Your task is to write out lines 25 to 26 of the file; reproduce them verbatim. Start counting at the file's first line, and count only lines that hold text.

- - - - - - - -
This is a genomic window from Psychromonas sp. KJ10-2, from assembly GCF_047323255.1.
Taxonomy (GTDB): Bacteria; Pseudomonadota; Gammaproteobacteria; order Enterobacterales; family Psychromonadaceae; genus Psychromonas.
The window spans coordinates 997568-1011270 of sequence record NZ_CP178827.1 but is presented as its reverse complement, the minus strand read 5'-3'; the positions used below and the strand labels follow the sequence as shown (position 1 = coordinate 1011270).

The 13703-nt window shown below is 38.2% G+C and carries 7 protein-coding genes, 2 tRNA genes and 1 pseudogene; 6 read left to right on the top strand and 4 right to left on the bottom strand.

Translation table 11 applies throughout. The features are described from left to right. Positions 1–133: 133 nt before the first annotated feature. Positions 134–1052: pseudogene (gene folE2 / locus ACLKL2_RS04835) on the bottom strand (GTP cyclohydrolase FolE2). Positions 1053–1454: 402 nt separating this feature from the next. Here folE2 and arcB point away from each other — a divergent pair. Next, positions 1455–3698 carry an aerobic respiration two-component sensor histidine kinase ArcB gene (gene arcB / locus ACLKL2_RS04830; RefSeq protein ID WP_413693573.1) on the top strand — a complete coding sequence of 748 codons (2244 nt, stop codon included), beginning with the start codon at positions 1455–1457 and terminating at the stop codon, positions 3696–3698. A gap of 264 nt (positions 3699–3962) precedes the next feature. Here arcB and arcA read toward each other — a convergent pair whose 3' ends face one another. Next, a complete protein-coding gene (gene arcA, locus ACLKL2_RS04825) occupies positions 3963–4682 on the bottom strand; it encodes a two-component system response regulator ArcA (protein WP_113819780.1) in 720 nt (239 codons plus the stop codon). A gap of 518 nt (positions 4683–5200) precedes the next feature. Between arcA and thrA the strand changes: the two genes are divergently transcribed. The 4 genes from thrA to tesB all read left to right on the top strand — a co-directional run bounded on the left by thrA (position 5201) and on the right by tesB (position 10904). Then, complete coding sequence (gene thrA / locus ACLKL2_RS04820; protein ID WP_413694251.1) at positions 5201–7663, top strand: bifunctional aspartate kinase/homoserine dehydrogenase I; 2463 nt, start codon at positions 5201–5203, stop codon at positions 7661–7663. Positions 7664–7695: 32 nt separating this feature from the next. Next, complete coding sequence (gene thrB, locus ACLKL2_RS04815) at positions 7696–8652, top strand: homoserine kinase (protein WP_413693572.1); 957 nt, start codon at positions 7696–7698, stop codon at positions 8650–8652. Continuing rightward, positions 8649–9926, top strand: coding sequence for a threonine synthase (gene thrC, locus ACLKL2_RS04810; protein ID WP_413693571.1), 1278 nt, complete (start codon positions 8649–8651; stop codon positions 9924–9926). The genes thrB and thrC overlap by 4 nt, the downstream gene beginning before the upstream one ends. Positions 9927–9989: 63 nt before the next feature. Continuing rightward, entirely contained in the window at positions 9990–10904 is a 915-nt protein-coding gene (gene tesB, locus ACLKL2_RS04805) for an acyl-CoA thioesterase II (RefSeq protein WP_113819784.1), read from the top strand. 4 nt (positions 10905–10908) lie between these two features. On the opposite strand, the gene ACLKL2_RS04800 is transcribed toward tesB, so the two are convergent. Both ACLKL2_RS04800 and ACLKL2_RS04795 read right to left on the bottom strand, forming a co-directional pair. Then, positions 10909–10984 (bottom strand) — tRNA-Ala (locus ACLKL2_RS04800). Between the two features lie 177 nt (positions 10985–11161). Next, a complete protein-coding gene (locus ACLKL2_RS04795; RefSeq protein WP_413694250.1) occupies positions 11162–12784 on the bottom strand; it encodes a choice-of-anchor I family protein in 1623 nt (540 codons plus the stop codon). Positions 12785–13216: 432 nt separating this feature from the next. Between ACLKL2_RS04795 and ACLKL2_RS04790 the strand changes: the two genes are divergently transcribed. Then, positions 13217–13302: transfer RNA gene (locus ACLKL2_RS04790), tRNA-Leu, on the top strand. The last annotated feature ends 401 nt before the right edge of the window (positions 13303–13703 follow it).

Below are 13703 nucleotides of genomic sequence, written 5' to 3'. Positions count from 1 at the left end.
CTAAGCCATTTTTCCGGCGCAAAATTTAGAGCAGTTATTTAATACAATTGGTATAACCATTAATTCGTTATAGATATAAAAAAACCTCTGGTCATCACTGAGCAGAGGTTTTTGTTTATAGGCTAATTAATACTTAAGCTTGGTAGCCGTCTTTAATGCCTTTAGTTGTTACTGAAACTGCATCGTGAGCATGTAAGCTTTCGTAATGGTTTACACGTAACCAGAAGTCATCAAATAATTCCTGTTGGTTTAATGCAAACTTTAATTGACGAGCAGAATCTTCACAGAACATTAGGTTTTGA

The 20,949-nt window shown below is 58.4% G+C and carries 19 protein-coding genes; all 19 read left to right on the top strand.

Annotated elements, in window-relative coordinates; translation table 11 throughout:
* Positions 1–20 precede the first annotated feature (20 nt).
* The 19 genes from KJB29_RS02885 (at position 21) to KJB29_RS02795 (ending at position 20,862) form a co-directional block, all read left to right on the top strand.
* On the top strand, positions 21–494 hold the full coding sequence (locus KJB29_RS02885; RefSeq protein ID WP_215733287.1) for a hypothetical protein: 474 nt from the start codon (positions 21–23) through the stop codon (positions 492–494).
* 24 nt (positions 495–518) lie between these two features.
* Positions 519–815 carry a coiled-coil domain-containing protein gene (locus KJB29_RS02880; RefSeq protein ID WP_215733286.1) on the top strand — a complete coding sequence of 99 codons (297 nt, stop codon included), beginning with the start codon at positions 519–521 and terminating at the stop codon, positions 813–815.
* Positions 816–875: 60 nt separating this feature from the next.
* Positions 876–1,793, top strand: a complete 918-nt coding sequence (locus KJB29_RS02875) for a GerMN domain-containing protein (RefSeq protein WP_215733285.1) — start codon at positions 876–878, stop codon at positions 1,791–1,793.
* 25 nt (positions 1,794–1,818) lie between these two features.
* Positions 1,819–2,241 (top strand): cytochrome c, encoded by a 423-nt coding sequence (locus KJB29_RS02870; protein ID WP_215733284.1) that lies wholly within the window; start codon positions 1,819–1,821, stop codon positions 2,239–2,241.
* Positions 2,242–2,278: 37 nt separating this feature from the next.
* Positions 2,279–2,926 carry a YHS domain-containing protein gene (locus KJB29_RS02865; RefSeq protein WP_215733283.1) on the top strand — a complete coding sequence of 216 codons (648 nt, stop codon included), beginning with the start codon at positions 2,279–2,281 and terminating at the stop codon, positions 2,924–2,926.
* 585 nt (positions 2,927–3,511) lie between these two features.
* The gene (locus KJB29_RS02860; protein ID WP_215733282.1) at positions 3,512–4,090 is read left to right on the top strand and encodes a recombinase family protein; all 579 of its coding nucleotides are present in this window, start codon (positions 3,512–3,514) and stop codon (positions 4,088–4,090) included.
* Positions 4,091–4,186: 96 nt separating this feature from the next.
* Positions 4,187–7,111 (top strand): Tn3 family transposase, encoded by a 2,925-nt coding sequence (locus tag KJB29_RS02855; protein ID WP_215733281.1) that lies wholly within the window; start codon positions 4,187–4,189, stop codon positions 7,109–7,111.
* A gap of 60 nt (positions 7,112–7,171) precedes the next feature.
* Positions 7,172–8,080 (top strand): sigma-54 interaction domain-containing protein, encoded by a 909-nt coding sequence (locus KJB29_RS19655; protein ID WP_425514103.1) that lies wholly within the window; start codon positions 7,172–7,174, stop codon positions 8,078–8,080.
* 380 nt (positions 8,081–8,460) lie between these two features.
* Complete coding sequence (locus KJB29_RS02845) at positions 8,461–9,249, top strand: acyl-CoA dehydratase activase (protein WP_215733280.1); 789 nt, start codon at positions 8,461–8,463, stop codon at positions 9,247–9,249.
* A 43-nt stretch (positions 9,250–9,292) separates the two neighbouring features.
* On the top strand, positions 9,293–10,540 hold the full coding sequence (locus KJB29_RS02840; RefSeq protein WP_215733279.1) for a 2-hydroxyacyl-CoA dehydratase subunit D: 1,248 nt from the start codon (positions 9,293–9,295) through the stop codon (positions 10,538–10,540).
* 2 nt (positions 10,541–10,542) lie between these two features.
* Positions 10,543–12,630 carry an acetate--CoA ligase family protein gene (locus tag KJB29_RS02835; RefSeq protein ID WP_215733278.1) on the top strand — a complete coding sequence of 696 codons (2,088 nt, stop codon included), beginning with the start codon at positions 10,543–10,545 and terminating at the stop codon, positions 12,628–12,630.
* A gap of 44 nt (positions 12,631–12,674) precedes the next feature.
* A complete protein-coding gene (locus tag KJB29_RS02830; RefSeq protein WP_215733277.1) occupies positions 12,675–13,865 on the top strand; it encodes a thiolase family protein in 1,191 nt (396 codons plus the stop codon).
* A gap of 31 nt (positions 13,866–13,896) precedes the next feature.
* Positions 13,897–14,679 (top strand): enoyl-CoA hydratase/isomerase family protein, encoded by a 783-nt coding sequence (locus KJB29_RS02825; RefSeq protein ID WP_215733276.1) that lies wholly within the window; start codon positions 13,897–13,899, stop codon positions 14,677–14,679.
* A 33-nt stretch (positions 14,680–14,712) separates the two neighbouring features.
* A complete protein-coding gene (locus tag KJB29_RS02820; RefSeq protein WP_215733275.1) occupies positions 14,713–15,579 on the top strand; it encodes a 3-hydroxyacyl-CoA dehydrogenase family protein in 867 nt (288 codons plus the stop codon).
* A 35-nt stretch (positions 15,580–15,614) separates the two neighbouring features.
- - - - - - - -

* A gap of 60 nt (positions 7,112–7,171) precedes the next feature.
* Positions 7,172–8,080 (top strand): sigma-54 interaction domain-containing protein, encoded by a 909-nt coding sequence (locus KJB29_RS19655; protein ID WP_425514103.1) that lies wholly within the window; start codon positions 7,172–7,174, stop codon positions 8,078–8,080.